Yakult’s Lactobacillus casei strain Shirota was tested in 3,758 children aged between one and five years old, and in addition to the reduction in diarrhea risk, the researchers also note no adverse events in children receiving the daily probiotic supplement. The study was funded by Yakult Honsha.
“This study provides evidence of a significant preventive effect of a probiotic on acute diarrhea in children aged between 1 and 5 years in an urban slum community in a developing country,” wrote the researchers in Epidemiology and Infection.
“We believe that this study is one of the largest of this kind,” they added.
The study was led by scientists from the National Institute of Cholera and Enteric Diseases in Kolkata in association with scientists from the Yakult Central Institute for Microbiological Research in Japan.
This is not the first time that probiotics have been reported to reduce the incidence of diarrhea. Indeed, a meta-analysis of randomized, placebo-controlled trials published in the Lancet Infectious Diseases (2006, Vol. 6, pp. 374-382) may reduce the risk of acute diarrhea by 34 percent.
“Although there is some suggestion that probiotics may be efficacious in preventing acute diarrhea, there is lack of sufficient data from community-based trials, especially from developing countries, to assess the effect on acute diarrhea unrelated to antibiotic usage,” stated the scientists.
In order to fill in some of the gaps in this area, the Kolkata-based researchers performed a double-blind, randomized, controlled field trial in an urban slum community in Kolkata, India.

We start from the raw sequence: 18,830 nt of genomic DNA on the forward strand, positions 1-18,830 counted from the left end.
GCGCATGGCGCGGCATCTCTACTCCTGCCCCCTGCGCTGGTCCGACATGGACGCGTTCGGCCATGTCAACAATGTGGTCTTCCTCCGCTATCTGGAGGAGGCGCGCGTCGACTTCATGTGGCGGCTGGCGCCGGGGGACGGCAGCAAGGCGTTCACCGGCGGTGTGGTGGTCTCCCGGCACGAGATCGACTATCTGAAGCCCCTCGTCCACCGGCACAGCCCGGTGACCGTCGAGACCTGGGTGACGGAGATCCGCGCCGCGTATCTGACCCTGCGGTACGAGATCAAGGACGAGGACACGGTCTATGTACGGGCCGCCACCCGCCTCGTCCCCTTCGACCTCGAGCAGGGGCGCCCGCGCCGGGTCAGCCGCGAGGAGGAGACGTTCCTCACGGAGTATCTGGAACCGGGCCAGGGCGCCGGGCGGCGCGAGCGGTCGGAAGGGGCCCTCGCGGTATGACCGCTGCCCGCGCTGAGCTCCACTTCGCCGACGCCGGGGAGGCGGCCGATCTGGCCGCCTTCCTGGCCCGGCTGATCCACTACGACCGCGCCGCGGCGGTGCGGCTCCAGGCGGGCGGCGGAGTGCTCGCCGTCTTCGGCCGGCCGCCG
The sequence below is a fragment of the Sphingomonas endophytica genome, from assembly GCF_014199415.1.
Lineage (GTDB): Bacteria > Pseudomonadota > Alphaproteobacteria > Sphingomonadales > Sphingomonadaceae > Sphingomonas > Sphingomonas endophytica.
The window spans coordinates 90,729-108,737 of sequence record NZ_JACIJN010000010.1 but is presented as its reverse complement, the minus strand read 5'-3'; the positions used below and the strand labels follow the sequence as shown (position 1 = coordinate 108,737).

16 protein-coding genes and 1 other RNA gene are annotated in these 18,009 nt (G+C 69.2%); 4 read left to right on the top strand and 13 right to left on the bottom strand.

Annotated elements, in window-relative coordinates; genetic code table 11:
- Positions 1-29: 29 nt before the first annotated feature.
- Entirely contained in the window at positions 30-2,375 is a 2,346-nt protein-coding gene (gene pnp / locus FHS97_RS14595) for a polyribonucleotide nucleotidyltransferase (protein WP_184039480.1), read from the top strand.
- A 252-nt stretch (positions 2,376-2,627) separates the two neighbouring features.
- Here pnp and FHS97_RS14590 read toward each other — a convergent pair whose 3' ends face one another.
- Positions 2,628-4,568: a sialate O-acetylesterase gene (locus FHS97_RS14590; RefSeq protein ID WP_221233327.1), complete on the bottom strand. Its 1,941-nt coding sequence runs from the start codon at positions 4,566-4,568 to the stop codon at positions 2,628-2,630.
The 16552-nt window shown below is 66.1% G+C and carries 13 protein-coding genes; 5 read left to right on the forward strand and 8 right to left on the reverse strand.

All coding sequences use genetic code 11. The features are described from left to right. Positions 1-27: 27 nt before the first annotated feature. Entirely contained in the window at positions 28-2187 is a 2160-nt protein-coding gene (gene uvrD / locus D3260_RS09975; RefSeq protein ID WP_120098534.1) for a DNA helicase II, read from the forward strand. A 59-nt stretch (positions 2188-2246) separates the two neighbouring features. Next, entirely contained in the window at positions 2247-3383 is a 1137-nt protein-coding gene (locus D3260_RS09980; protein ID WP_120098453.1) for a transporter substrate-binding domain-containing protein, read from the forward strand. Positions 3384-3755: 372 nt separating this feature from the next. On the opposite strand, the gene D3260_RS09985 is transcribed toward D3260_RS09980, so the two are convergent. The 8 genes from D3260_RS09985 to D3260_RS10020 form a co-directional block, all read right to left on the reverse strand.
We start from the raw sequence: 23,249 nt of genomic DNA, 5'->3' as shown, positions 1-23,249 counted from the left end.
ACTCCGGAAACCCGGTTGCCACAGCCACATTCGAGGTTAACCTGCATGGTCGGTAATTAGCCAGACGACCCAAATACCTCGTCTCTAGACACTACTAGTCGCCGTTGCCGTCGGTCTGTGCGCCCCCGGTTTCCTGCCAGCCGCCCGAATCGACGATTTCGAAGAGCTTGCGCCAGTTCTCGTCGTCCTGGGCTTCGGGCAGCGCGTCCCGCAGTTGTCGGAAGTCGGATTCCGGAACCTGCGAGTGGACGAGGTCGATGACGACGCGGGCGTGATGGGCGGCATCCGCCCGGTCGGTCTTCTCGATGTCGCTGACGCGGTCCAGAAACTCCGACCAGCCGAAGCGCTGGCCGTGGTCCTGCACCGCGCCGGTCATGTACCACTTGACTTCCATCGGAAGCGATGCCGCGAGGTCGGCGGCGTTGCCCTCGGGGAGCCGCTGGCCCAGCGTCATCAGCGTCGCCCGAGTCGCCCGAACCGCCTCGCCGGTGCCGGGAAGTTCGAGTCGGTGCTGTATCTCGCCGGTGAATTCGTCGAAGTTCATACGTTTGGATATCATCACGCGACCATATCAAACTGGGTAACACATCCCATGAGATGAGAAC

Children aged between one and five were randomly assigned to receive either a drink containing 6.5 billion units of L. casei strain Shirota or a drink containing a mix of nutrients for 12 weeks. The children were followed for a further 12 weeks after the end of the intervention.
At the end of 24 weeks of study, a total of 608 cases of diarrhea had been documented in the probiotic group, compared with 674 in the nutrient drink group. The probiotic drink was therefore associated with a 14 percent reduction in the risk of diarrhea.
“[L. casei strain Shirota] is reported to have several beneficial effects on gastrointestinal disturbances including some forms of diarrhea and related diseases and is reported to improve the balance of micro- flora as well as bowel movement frequency and stool consistency,” stated the researchers.
“It also promotes proliferation of phagocytes such as macrophages and neutrophils in the bone marrow and spleen thus activating the innate immune system which in turn is important in the infection-preventing effect of the probiotic,” they added.
The other researchers were affiliated with the Collaborative Research Center of Okayama University for Infectious Diseases in India and the Indian Council of Medical Research.
Source: Epidemiology and Infection
Published online ahead of print, doi: 10.1017/S0950268810001780
“Role of probiotic in preventing acute diarrhoea in children: a community-based, randomized, double-blind placebo-controlled field trial in an urban slum”
Authors: D. Sur, B. Manna, S. K. Niyogi, et al.